Get some Java-based Wyzdom to manage high-tech assets

DCC Technology Management Group debuts Wyzdom 5.0, a new, Java-enhanced version of its asset-management software.

Wyzdom 5.0 is the software component of DCC's hardware/software asset-management service. It consolidates corporate-wide IT resource information, including physical, financial, and contractual data, into a single database for reporting and analysis.

The software's new Java front end means that new software updates don't have to be installed on individual desktops. Users can request new hardware over the Web; the software and system creates an interactive file that tracks the order.

Wyzdom 5.0 is integrated with automated asset-tracking tools from Tally Systems and Tangram Enterprise Solutions. It also comes with a consulting service called TCO Wizard. At installation, this feature establishes the current cost of owning technology and then benchmarks it. After several passes, users can start to recalculate the changes in TCO to determine return on investments.

Scheduled to ship in March 1998, the software and service for most businesses comes in at an average of 2,500. This price includes strategic asset-management analysis for 2,500 assets and concurrent access to the software for five users.

Natural Intelligence creates Java consulting unit

Natural Intelligence announces the creation of a Corporate Java Consulting Division. The new unit will focus on providing corporate clients with Java database connectivity in a smooth, almost transparent migration, so the company's existing data architecture doesn't have to be changed.

Director of Consulting Services John Magee said, "The consultants in this new division [Corporate Java Division] have designed, participated, and completed an in-depth exploration of the feasibility of Java for corporate solutions. Their conclusions clearly indicated that they will be very busy creating top-notch corporate Java solutions for years to come." He added that the company is dedicated to Java technology and that they intend to spend a lot of time "getting to know the ins and outs so our clients don't need to. Our clients can rely on us to implement lasting, stable solutions, and to support and expand them as their businesses evolve."

MacOS 8.1 improves Java performance

In early January 1998, Apple introduced MacOS 8.1, and one of its new features is improved Java compatibility and performance.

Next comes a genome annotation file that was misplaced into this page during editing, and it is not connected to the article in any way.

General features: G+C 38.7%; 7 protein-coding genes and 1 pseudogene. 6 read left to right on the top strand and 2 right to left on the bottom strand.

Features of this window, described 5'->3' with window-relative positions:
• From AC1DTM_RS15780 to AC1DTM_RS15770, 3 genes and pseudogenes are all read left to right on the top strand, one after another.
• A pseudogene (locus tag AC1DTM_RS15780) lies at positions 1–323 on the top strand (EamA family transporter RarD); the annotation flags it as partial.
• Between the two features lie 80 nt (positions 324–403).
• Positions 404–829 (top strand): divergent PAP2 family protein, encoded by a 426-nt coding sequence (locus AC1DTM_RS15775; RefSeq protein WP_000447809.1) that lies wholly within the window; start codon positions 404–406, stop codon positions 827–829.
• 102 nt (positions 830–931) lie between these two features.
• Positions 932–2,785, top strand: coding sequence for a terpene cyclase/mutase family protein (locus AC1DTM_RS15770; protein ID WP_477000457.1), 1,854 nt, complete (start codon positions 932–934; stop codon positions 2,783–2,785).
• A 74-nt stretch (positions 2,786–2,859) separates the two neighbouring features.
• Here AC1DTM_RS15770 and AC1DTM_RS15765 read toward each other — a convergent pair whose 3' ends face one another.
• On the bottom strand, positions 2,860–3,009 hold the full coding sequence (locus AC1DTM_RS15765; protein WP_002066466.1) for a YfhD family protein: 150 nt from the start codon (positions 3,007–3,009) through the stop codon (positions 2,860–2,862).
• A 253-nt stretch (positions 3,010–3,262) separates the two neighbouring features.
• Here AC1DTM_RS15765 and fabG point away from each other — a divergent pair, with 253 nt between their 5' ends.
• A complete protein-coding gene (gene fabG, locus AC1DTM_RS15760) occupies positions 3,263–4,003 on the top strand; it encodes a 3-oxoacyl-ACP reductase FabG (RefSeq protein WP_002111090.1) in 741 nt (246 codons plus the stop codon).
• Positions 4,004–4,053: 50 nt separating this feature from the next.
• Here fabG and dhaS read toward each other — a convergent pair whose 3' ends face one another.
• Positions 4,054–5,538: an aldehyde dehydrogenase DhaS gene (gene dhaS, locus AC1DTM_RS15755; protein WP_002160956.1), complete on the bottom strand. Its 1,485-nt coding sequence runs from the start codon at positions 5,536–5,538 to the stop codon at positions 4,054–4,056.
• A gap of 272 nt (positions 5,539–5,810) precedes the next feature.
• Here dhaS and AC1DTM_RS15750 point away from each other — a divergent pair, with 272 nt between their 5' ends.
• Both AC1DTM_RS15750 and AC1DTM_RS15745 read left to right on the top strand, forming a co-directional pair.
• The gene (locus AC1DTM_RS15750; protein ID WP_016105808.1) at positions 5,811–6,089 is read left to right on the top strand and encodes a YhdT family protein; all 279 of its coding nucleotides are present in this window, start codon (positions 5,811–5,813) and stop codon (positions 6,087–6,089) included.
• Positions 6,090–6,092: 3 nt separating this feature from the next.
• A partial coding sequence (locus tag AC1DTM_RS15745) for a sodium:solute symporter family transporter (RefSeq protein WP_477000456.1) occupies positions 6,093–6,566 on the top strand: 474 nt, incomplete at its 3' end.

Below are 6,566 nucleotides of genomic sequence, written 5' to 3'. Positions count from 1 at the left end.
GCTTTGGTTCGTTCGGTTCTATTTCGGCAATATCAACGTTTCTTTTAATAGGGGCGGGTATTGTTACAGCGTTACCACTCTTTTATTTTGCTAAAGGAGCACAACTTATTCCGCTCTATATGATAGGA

The performance boost for MacOS 8.1 comes from the inclusion of Apple's newest Java VM, the MRJ 2.0. MRJ 2.0 implements Sun's JDK 1.1.3. Users can run Java applets or applications using MRJ 2.0 in a browser, or without a browser using Apple's "Applet Runner" software. Also, MRJ 2.0 passes the 100%t Pure Java tests supplied by Sun.

And even though Internet Explorer 3.01 is set as the default browser, 8.1 also comes with Navigator 4.04.

MacOS 8.1 will be available in February and free to MacOS 8.0 customers.

Research shows resellers hot on NCs, Java, and object DBs

The good news is that in-house research from VARBusiness magazine shows that NCs, Java, and object DBs are hot hot hot with resellers: 40 percent of the VARs surveyed said they plan to sell or resell (within six months) Java technology, 47 percent gave the thumbs up for for object relational databases, and 48 percent will make a move with network computers.

The news is not as good for the following technologies:

  • Gigabit Ethernet, 28 percent
  • Integrated/unified messaging, 28 percent
  • Data warehousing and data mining, 27 percent
  • Smart cards, 24 percent
  • Speech recognition, 24 percent
  • Clustered systems, 20 percent
  • Intelligent agents, 19 percent
  • OLAP, 19 percent
  • 3D data visualization, 17 percent
  • ADSL/DSL, 11 percent

Some reasons respondents cited for shying away from certain technologies: Difficulties in getting adequate vendor support, gaining market acceptance, showing value to the customer, and the lack of qualified personnel.

Nortel embeds VeriSmart Java card software into phones

Northern Telecom has decided to embed VeriFone's VeriSmart Java smart card software into its PowerTouch screen phones. And it may also be embedding the software into some of its Millennium pay phones.